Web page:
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Top Ugandan varsity fails Kenya quality test

Kenya’s Commission for Higher Education secretary Prof David Some addresses journalists during the national stakeholders workshop on ranking criteria for universities at the Kenya School of Monetary Studies in Nairobi.

One of the most popular universities in East Africa is not accredited, according to the Commission for Higher Education (CHE).

This means that thousands of Kenyans who graduated from Kampala International University (KIU) in the last ten years or so were awarded qualifications not recognised in Kenya.

Three of the applicants for the posts of Inspector-General of Police and deputies were disqualified because their certificates from KIU were not recognised by CHE.

“This is a cause for alarm. The institution is not chartered and therefore any papers from KIU cannot be recognised in Kenya,” CHE Chief Executive David Some told the Nation on Wednesday in an interview.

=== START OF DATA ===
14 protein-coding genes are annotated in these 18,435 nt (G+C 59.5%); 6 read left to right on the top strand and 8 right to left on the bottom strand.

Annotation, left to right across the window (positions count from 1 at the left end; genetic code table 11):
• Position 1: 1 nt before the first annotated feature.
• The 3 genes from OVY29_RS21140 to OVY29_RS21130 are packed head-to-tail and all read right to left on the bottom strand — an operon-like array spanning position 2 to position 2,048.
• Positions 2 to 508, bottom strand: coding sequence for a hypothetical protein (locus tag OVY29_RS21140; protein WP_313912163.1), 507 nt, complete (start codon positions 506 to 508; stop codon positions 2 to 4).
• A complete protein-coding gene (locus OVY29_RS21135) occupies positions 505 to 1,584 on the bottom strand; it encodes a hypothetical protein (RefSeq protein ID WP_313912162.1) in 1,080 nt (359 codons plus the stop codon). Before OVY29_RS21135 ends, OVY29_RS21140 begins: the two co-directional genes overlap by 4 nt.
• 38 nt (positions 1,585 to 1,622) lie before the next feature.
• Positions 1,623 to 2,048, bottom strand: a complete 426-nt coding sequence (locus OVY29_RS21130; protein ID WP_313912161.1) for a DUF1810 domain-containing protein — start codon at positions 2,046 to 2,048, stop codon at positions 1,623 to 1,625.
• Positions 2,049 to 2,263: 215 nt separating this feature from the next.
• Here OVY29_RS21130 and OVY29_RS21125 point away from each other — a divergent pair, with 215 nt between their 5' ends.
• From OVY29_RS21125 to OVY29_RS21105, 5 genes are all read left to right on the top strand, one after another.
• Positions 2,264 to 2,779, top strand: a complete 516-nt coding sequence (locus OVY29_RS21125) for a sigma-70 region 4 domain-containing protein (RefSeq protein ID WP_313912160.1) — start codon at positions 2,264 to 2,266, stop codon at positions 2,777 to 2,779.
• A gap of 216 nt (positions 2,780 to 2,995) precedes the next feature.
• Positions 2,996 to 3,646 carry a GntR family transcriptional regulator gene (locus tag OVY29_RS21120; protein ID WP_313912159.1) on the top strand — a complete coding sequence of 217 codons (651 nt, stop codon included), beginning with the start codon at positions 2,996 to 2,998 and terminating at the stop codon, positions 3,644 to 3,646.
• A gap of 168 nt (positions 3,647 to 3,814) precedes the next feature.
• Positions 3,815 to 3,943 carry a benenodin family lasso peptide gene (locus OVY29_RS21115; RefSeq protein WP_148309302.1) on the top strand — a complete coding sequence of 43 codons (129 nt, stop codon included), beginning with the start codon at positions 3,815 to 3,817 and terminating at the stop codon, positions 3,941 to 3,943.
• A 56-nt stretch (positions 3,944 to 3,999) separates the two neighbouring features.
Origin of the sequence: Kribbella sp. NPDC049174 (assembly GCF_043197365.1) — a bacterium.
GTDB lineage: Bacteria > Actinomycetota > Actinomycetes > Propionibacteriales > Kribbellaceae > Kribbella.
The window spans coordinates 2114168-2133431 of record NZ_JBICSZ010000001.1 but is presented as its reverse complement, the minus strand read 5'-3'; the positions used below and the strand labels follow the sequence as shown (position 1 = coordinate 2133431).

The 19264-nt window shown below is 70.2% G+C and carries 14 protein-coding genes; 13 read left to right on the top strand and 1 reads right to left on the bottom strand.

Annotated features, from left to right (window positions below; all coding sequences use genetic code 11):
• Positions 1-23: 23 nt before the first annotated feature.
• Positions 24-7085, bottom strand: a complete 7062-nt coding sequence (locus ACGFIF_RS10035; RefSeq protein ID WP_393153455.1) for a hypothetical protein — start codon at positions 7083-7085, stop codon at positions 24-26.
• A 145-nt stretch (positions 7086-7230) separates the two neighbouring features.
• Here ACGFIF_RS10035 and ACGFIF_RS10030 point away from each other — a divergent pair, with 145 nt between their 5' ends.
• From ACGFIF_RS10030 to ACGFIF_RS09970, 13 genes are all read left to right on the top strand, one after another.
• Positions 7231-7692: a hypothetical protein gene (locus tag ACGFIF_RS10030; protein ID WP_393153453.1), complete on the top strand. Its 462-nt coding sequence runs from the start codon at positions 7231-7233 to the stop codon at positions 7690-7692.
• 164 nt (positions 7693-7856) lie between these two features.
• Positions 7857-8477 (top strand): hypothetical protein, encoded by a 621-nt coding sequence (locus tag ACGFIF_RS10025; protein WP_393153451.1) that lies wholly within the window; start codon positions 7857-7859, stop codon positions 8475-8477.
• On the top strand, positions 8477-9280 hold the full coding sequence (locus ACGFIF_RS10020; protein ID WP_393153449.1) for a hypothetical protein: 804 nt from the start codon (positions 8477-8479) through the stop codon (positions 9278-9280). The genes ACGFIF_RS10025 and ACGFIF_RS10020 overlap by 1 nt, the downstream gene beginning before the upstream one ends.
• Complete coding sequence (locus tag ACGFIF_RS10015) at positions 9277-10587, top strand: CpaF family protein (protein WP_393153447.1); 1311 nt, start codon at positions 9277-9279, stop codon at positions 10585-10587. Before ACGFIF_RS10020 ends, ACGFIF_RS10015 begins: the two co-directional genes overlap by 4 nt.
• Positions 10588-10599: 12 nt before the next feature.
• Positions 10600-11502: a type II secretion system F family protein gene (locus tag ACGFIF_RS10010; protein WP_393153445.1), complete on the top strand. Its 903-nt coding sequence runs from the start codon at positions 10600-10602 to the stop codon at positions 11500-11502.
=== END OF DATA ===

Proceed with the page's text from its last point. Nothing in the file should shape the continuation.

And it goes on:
“When students graduate from KIU, the commission cannot undertake ‘equation for qualification’ of their papers, meaning that they are not qualified according to the Kenyan standards,” he added.

Prof Some spoke days after Ugandan authorities directed KIU to stop awarding 42 PhD degrees, saying it lacked capacity to mount the courses.

The National Council for Higher Education (NCHE) of Uganda stopped KIU from awarding the PhDs on the eve of its graduation ceremony until they were verified. Of the 42, officials said 30 were to be awarded to Kenyan students.

The New Vision of Uganda reported that the PhD students were about to graduate when NCHE said the institution did not have the capacity to pass out such degrees.

NCHE Executive Director A B K Kasozi is reported to have written to the office of the university’s vice-chancellor stopping the graduation.

Prof Kasozi set out conditions for KIU to beat before the 42 PhD students can be allowed to graduate, which included submission of the external examiners’ reports on each of the students, the period each student had taken to complete the programme and the list of external and internal examiners.

Prof Some said Kenyans need to do background checks before they enrol in the institutions.

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